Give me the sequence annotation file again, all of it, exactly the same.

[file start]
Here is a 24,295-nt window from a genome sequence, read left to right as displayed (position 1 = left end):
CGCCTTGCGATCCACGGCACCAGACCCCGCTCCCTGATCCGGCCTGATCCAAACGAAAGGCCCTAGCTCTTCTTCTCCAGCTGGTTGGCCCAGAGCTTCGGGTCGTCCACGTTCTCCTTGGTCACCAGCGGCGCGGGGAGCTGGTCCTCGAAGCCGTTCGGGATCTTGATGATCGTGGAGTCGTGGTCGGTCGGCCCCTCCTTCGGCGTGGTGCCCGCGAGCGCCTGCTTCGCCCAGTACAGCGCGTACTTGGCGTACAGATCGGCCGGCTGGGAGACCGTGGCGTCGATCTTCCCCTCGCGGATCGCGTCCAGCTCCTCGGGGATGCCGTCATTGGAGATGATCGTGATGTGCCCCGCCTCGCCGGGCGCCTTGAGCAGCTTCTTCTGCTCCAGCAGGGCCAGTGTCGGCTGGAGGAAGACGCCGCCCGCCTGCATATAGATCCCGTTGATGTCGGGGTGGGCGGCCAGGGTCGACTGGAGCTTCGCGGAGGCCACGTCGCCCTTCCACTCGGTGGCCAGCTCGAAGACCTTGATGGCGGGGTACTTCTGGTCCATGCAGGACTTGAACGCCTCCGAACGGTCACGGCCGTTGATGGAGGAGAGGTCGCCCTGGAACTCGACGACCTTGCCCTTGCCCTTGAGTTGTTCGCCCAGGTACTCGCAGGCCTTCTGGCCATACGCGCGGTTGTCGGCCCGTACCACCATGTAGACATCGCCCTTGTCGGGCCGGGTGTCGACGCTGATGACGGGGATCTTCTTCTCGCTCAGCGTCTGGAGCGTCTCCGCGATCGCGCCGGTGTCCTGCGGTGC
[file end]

Here is a 24,295-nt window from a genome sequence, read left to right as displayed (position 1 = left end):
CGCCTTGCGATCCACGGCACCAGACCCCGCTCCCTGATCCGGCCTGATCCAAACGAAAGGCCCTAGCTCTTCTTCTCCAGCTGGTTGGCCCAGAGCTTCGGGTCGTCCACGTTCTCCTTGGTCACCAGCGGCGCGGGGAGCTGGTCCTCGAAGCCGTTCGGGATCTTGATGATCGTGGAGTCGTGGTCGGTCGGCCCCTCCTTCGGCGTGGTGCCCGCGAGCGCCTGCTTCGCCCAGTACAGCGCGTACTTGGCGTACAGATCGGCCGGCTGGGAGACCGTGGCGTCGATCTTCCCCTCGCGGATCGCGTCCAGCTCCTCGGGGATGCCGTCATTGGAGATGATCGTGATGTGCCCCGCCTCGCCGGGCGCCTTGAGCAGCTTCTTCTGCTCCAGCAGGGCCAGTGTCGGCTGGAGGAAGACGCCGCCCGCCTGCATATAGATCCCGTTGATGTCGGGGTGGGCGGCCAGGGTCGACTGGAGCTTCGCGGAGGCCACGTCGCCCTTCCACTCGGTGGCCAGCTCGAAGACCTTGATGGCGGGGTACTTCTGGTCCATGCAGGACTTGAACGCCTCCGAACGGTCACGGCCGTTGATGGAGGAGAGGTCGCCCTGGAACTCGACGACCTTGCCCTTGCCCTTGAGTTGTTCGCCCAGGTACTCGCAGGCCTTCTGGCCATACGCGCGGTTGTCGGCCCGTACCACCATGTAGACATCGCCCTTGTCGGGCCGGGTGTCGACGCTGATGACGGGGATCTTCTTCTCGCTCAGCGTCTGGAGCGTCTCCGCGATCGCGCCGGTGTCCTGCGGTGC